Business relationship management is a business framework that strategically nurtures positive relationships to achieve three capabilities: driving value, building partnerships, and evolving culture. In the fourth and final part of this blog series, we’ll demonstrate how the BRM capability evolves organizational culture, using Microsoft’s notable transformation as an example.
As I explained in my previous blogs in this series, business relationship management (BRM) is more than a role. It is also a capability and a supporting discipline that work together to bring the role to life. As a reminder, the BRM capability is everything required, both visible and invisible, to nurture multi-disciplinary relationships in an organization. According to the BRM Body of Knowledge outlined by the global nonprofit organization The BRM Institute, the BRM capability:
- Drives value.
- Builds partnerships.
- Evolves culture.
In this blog, we’ll explore the question: How does nurturing the relationships between multi-disciplinary teams establish a culture of collaboration? We will go through the question step-by-step, demonstrating how BRM encourages collaboration, cultivating a company’s culture. A collaborative company culture thrives, innovates, and creates value.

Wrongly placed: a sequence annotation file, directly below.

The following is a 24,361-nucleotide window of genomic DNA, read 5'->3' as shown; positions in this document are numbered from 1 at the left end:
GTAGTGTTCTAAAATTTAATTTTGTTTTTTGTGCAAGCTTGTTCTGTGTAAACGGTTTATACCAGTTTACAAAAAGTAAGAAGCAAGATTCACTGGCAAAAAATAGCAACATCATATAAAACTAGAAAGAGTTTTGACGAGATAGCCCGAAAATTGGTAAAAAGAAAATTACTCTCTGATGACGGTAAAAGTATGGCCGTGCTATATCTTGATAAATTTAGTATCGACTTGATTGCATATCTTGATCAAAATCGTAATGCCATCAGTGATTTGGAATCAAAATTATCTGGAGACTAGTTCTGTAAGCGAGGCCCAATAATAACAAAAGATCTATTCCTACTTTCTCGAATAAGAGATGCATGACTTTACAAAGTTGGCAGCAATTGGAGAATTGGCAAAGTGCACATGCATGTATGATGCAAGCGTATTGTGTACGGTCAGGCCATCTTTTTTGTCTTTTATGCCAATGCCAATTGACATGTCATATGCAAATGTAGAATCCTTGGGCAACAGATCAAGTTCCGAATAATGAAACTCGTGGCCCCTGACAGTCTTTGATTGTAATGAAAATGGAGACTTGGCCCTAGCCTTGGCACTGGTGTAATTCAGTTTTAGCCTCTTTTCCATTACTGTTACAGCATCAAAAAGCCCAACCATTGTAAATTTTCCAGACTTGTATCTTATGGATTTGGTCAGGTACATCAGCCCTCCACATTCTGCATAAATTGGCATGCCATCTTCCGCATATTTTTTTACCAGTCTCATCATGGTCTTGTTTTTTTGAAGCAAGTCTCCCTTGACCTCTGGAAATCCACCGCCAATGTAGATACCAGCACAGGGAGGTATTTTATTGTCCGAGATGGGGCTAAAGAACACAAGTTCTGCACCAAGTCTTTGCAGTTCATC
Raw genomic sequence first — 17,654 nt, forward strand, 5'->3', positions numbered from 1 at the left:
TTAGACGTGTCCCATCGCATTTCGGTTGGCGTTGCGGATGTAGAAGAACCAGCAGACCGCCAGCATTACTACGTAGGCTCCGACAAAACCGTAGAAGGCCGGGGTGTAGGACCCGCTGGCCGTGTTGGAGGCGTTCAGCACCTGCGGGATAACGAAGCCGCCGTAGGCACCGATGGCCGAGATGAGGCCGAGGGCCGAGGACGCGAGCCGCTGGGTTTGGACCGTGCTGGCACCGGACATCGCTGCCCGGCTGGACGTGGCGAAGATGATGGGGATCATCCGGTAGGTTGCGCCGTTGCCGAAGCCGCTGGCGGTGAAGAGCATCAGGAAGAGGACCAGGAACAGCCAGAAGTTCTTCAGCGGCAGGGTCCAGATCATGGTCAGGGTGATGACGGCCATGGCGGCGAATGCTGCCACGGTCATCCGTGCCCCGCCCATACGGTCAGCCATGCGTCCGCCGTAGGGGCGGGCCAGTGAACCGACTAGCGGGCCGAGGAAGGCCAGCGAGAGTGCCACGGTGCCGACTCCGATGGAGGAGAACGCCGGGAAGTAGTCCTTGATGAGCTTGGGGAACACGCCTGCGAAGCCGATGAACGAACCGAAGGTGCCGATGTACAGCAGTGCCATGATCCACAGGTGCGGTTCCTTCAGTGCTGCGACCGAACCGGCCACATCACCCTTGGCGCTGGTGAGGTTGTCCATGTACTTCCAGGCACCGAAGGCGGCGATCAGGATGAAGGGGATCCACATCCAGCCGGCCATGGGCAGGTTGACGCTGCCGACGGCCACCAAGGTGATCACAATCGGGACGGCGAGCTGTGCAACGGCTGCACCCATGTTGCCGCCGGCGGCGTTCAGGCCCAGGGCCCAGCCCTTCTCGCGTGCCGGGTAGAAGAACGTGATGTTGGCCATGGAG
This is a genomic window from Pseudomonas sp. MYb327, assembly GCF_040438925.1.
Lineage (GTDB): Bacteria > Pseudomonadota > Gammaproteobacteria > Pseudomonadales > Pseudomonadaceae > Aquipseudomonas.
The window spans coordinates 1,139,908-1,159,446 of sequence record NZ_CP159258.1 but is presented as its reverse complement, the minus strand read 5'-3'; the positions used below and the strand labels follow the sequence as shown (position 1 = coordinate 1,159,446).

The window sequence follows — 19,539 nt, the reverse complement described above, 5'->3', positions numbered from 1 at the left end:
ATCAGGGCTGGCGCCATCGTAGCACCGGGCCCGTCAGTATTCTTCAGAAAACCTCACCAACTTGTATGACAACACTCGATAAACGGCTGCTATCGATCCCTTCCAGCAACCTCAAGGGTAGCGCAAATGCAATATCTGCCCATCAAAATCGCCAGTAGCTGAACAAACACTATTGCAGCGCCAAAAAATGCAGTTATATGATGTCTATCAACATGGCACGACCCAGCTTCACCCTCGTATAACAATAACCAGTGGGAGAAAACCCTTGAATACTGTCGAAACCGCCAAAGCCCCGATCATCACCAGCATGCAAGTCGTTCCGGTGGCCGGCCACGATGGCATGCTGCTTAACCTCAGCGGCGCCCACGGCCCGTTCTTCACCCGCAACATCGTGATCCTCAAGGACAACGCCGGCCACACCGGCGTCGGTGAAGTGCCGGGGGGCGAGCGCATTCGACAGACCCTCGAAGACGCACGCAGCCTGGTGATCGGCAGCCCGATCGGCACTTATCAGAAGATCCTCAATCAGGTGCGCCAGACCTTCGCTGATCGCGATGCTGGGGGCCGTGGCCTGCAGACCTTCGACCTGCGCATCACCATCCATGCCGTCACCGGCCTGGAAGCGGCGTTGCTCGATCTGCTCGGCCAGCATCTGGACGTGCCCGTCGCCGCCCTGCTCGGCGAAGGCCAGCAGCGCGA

Connected Teams Create Value
Amid the rapid speed of change driven by innovation, mergers and acquisitions, and consumer demands, companies often prioritize technology rather than updating their strategy and business model to leverage new digital strengths by connecting people.
A recent study conducted by the Harvard Business Review found that highly connected teams are more attuned to global value chain dynamics, reducing barriers to global market shifts, ideas and talent. Well-connected teams collaborate with suppliers and customers, forming new ecosystems that generate shared value for all involved.